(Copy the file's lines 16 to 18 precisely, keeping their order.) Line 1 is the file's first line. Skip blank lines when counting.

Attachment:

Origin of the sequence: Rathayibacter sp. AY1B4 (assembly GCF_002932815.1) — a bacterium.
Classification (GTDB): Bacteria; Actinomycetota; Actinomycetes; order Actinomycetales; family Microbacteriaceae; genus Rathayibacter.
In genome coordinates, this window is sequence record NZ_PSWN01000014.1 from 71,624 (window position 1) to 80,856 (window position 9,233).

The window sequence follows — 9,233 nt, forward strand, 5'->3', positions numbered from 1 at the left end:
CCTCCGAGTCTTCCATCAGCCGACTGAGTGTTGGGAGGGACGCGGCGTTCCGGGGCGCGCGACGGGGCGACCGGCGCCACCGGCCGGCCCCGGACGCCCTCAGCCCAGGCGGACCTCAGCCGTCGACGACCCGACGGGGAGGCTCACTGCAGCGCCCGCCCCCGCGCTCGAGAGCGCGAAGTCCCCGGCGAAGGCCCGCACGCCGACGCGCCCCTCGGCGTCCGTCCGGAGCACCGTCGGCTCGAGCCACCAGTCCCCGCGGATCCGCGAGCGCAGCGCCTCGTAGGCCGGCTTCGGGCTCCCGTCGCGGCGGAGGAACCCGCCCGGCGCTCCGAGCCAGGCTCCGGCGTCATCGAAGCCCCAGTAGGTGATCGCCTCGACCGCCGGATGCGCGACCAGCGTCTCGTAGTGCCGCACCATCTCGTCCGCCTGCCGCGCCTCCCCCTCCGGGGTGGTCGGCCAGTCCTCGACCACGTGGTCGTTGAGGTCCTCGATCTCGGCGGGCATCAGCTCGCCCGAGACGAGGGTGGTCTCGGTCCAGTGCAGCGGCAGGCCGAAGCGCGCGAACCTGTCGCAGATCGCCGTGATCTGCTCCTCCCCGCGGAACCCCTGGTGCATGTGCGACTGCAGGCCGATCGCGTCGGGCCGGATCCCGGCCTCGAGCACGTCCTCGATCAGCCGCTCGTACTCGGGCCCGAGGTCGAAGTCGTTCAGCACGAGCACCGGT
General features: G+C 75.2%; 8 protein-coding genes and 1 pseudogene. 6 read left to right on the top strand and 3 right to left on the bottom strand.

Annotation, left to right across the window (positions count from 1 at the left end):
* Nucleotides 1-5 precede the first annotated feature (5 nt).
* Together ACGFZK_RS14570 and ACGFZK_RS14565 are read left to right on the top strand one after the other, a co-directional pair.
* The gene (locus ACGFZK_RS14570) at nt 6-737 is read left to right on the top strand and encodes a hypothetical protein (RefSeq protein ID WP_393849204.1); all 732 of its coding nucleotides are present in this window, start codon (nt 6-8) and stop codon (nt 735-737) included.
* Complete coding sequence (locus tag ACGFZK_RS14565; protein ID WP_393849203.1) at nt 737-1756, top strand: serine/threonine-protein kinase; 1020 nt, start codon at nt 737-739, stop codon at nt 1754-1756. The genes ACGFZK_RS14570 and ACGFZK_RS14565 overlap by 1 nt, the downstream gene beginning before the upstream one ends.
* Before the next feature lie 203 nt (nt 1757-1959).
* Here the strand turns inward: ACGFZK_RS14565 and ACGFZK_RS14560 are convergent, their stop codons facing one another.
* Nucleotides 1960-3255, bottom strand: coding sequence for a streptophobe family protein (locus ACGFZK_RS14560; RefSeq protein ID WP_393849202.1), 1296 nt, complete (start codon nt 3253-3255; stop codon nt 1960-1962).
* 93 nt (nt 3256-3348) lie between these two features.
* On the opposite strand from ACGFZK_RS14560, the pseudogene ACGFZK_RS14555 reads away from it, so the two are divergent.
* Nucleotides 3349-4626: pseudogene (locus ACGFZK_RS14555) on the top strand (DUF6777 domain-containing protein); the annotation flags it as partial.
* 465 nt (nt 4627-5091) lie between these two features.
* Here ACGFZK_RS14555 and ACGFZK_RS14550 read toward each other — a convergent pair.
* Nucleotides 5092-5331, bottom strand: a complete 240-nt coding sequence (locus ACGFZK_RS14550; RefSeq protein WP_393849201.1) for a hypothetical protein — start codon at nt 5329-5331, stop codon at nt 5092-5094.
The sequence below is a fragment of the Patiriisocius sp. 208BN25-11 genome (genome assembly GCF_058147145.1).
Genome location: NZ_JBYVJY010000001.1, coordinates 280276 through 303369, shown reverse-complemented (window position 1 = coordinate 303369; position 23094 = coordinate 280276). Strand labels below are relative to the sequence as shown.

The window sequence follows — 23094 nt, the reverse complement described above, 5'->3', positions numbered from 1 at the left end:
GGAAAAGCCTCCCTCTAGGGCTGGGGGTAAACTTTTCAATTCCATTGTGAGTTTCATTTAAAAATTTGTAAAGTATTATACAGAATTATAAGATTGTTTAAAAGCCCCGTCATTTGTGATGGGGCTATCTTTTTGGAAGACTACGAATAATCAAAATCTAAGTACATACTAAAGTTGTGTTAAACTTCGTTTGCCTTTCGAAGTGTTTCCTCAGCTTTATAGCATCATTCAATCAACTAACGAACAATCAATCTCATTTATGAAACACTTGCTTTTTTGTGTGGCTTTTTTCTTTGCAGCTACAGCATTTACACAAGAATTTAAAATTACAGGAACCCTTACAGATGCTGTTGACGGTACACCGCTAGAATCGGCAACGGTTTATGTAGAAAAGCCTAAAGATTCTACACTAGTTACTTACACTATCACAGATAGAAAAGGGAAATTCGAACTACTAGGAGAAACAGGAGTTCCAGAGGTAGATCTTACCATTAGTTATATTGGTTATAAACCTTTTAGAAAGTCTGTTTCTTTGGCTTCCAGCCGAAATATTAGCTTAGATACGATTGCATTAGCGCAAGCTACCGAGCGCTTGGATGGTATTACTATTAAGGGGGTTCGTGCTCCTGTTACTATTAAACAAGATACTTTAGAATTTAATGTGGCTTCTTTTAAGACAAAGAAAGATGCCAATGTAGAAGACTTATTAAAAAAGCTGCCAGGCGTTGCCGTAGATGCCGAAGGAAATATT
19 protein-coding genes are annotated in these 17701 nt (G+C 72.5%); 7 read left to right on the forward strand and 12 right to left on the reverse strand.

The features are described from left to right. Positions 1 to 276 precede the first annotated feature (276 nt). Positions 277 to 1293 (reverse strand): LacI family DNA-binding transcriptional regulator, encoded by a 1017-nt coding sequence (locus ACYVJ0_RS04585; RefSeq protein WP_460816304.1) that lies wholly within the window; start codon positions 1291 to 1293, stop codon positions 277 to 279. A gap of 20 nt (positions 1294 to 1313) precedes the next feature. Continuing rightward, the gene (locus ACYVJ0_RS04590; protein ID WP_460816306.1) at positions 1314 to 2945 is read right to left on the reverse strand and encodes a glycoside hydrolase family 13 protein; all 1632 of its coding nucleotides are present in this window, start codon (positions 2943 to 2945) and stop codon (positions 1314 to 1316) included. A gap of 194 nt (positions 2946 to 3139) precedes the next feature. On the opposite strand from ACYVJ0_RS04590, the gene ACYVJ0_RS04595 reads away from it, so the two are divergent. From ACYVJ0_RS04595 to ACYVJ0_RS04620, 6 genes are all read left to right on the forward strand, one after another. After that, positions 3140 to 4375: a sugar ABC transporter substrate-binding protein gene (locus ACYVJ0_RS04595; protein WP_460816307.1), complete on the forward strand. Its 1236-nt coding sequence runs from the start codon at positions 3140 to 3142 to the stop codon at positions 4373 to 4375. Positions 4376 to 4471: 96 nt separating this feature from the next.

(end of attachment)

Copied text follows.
* On the opposite strand from ACGFZK_RS14560, the pseudogene ACGFZK_RS14555 reads away from it, so the two are divergent.
* Nucleotides 3349-4626: pseudogene (locus ACGFZK_RS14555) on the top strand (DUF6777 domain-containing protein); the annotation flags it as partial.
* 465 nt (nt 4627-5091) lie between these two features.